(SNN) - Have the pharmaceutical companies pushed traditional medicine over the cliff? Or, is medicine teetering at the edge? Dr. David Healy’s provocative book, Pharmageddon, argues that big pharmaceutical companies are pushing traditional medicine aside for big profits at the expense of patients’ health. According to Healy, the increase in adverse side effects of the new blockbuster drugs manufactured by Big Pharma is the fourth leading cause of death in the U.S. and Europe. Sales of such drugs like Prozac, Abilify, and Vioxx, rake in billions of dollars.
Dr. Healy, a Professor of Psychiatry at Cardiff University in Britain, writes that there is a global epidemic of certain diseases, such as bipolar disorder and female sexual dysfunction, due to the making and marketing of drugs he terms “lifestyle” drugs. He argues that Western medicine is now more about managing risks than curing disease. It isn’t in the best interest of the big drug companies to cure disease and stop treatment, but rather to manage the risks with the potential for ongoing treatment and continued drug sales.
Healy blames Big Pharma for the shift from traditional medicine (treatment according to physician knowledge of the patient and what the trained medical eye observes) to treating the risks and not the patient. Healy claims this shift is made possible by change in patent laws (giving companies a 20 year monopoly); the status of new drugs being designated as prescription-only; and pharmaceutical industry control of drug evaluation trials, which result in drugs being approved based on the companies’ version of evidence-based medicine. According to Healy, data from the company-controlled trials are suspicious or incomplete.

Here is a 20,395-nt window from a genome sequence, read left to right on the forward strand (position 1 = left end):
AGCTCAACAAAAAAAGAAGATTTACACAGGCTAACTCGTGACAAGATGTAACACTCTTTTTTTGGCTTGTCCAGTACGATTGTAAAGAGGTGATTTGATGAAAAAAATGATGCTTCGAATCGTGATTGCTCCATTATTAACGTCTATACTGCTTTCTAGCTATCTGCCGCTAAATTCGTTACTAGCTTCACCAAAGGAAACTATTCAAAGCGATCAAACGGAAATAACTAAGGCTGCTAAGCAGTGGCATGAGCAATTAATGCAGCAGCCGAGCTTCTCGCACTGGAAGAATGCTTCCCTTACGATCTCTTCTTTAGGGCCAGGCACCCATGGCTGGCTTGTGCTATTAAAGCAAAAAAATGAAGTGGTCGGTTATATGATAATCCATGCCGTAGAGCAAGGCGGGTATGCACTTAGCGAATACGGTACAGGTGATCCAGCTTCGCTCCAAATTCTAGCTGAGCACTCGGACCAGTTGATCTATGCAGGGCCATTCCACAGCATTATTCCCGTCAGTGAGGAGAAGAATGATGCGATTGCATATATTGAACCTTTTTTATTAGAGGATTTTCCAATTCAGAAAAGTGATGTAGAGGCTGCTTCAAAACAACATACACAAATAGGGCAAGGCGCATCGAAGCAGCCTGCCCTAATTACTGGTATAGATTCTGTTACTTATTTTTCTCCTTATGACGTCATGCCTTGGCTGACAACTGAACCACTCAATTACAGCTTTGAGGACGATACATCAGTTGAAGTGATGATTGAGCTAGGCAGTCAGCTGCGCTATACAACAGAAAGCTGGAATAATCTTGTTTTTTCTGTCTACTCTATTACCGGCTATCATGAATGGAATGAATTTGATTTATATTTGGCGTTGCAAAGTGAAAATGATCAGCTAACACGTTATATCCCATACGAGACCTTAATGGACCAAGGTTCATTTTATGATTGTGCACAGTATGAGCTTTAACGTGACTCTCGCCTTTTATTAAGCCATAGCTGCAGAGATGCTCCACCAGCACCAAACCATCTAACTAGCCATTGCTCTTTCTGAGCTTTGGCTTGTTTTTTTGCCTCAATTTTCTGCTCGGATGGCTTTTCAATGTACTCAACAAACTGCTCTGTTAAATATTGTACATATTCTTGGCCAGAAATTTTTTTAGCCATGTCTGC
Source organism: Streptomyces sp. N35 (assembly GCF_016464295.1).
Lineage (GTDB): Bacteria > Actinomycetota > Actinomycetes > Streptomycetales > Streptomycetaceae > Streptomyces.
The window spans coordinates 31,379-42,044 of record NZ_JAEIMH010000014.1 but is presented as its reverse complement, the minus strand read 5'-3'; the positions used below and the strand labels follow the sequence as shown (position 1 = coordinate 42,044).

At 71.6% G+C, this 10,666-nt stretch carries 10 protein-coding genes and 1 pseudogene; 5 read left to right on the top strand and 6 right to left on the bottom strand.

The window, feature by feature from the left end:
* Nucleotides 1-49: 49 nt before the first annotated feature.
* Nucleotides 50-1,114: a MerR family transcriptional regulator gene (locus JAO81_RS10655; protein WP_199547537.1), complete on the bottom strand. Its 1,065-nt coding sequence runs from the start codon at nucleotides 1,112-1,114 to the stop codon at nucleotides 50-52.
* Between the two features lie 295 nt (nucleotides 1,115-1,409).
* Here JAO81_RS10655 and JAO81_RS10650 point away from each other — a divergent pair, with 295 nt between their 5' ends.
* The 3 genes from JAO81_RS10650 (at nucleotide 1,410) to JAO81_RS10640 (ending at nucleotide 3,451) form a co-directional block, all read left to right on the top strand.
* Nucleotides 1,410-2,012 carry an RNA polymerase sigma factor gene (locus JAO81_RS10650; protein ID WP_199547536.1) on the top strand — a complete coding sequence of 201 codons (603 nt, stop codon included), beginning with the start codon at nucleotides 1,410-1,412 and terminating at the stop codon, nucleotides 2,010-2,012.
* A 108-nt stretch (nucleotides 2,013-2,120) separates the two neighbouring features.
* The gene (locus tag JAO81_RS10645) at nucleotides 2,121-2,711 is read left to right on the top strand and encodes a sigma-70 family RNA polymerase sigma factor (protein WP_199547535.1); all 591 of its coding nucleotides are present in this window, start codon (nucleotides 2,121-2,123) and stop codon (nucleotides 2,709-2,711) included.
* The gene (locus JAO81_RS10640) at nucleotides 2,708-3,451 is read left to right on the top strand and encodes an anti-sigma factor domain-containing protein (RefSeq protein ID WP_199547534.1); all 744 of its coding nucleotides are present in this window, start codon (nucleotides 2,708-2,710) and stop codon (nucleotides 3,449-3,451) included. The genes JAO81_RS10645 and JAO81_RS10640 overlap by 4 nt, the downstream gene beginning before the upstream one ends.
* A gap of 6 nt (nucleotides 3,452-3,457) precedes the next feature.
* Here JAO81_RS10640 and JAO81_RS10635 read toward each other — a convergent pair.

Healy goes further to explain how medicine has also been corrupted by the employment of medical ghostwriters who write articles that deal with pharmaceuticals without much knowledge of what went on in the drug trial process; the concealment of conflicts of interest, such as the revolving door between the U.S. Federal Drug Administration and pharmaceutical company personnel; the obstruction of knowledge about drug hazards; and the marketing of diseases to market the drugs for managing the disease.
What can be done to pull healthcare back from the death grip of the pharmaceutical industry? Healy points out that legal action is rarely taken outside the United States because of universal health care in other countries. It is time for the medical community to take action and for health consumers to fight back. If we take Healy’s advice, we need to decide what kind of economy we want and what kind of society in which we want to live. We need to look critically at how Big Pharma hides the raw data behind clinical trials, and question the practice of making new drugs available only through prescriptions; and we should demand change in the current patent arrangement for drugs. We need to find out why current regulations on the pharmaceutical industry are not working.
Healy is one of the founders of a free web site, RxISK, designed for patients, doctors, and pharmacists to research and report drug side effects to identify problems and possible solutions. The site is not sponsored by pharmaceutical companies or supported by advertising. A visit to the site may be well worth the readers’ time.
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